Earlier this year, Buffett proclaimed his belief in banking stocks, and skepticism of tech, only for tech to outperform once again, while banking stocks have continued to flounder.
Even Buffett acolyte Bill Ackman dumped his Berkshire stake last month. He later argued in a letter to his investors that Pershing Square was «more nimble» than Berkshire. He essentially told his investors that if Buffett won’t use Berkshire’s cash pile to make investments on shareholders’ behalf, shareholders are going to take their capital elsewhere.
As of end Q1, 30% of Berkshire’s equity portfolio consisted of financials.
In other words, maybe the eponymous founder of Davy Day Trader Global is right: Maybe Buffett really is «washed up».
Berkshire Hathaway shareholders have more to worry about than Buffett’s skill at playing the public markets. Another sell-side analyst quoted by the FT pointed out that Berkshire’s purchases of major stakes in Kraft Hines (a deal which it helped arranged with Brazil’s 3G Capital) and Occidental may have permanently stained the conglomerate’s reputation.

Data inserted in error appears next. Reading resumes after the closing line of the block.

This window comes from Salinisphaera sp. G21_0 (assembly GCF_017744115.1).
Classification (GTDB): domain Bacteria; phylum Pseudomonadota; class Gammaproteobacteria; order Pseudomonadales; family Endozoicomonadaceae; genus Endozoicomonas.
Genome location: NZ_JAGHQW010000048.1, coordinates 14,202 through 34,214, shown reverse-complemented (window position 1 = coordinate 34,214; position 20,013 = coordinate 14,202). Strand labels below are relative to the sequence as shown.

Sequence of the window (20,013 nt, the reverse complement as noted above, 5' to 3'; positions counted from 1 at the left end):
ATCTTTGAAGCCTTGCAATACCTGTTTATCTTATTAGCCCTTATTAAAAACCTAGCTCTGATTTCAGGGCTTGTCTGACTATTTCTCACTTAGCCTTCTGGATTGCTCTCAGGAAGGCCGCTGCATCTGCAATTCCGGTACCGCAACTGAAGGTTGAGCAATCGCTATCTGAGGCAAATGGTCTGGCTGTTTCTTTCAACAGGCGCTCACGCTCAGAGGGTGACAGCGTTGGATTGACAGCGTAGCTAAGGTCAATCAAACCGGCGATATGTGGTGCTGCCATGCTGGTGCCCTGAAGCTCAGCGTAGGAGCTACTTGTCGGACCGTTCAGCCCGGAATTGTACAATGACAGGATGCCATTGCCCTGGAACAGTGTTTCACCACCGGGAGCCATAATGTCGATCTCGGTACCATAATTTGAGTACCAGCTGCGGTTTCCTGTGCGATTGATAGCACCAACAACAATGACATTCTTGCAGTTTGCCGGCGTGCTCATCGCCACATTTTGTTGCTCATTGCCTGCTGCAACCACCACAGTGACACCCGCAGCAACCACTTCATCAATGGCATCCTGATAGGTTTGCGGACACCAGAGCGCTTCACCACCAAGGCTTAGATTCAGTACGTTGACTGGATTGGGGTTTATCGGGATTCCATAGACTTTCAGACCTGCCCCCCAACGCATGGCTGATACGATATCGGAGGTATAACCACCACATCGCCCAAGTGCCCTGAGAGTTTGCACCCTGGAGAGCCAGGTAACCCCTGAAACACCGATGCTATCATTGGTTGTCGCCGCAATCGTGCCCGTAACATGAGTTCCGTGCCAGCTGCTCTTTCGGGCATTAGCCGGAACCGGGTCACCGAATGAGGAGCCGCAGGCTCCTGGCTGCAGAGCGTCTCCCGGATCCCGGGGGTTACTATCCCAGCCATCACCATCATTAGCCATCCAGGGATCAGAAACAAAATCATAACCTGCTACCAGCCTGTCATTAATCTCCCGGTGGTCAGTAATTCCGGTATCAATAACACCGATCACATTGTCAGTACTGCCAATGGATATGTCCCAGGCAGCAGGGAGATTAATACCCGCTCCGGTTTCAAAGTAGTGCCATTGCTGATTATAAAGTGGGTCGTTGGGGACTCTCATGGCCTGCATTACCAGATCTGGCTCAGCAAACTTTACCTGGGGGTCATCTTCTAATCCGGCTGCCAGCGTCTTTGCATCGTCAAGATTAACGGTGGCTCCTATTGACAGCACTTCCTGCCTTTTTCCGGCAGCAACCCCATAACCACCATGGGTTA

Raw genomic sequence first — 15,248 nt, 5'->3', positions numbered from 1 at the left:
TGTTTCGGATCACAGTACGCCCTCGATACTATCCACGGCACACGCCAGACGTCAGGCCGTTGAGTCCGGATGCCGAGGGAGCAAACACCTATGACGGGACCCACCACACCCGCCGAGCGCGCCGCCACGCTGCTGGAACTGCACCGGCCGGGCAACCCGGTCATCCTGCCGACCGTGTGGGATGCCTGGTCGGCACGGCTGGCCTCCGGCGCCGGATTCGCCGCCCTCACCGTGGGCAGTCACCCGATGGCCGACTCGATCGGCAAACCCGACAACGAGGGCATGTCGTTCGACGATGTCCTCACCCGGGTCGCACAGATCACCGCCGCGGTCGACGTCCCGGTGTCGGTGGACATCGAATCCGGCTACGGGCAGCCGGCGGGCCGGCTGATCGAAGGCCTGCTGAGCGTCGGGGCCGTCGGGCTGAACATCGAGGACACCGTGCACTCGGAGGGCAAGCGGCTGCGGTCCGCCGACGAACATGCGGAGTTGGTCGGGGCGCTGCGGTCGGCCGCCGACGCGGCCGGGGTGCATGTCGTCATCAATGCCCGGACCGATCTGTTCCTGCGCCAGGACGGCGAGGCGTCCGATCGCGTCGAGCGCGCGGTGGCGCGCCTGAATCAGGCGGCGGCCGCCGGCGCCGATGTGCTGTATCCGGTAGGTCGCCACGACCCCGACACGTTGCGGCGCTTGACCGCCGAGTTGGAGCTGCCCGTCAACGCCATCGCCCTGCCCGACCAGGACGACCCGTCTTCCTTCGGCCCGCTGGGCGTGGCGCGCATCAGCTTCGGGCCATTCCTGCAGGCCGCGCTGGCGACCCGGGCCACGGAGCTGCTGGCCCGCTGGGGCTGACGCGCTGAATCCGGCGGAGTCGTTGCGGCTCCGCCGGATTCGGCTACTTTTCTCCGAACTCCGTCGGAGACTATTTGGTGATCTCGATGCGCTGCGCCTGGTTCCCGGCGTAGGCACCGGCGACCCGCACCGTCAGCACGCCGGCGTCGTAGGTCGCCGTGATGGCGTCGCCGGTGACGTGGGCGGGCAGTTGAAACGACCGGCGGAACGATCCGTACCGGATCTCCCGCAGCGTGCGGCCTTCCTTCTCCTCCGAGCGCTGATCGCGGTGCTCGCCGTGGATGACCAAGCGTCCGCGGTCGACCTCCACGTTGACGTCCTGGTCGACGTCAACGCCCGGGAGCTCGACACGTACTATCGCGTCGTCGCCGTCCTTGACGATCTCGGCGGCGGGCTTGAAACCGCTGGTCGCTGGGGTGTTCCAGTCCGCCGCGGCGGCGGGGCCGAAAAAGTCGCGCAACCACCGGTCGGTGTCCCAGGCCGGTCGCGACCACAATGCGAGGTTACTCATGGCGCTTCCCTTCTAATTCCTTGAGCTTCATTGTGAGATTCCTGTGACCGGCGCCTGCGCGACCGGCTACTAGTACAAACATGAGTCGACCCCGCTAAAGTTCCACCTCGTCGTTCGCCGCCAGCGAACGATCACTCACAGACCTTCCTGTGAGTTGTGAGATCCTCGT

Berkshire’s «chronic underperformance» requires answers, according to Cathy Seifert, an analyst who covers the company at CFRA Research, particularly in light of some questionable investment decisions in recent years.
The company had written down its holding in food producer Kraft Heinz by $3bn last year, she pointed out, while Mr Buffett’s $10bn investment in oil producer Occidental Petroleum was no longer paying a cash dividend and its stock warrants looked worthless now.
«Those two things, I believe, have really tarnished Berkshire’s reputation for dealmaking,» Ms Seifert said of the two investments. The Occidental deal “was an unmitigated disaster”. On top of this, Mr Buffett increased his shareholdings in America’s largest airlines at the start of the year before selling them at the peak of the coronavirus disruptions in April, crystallising a loss.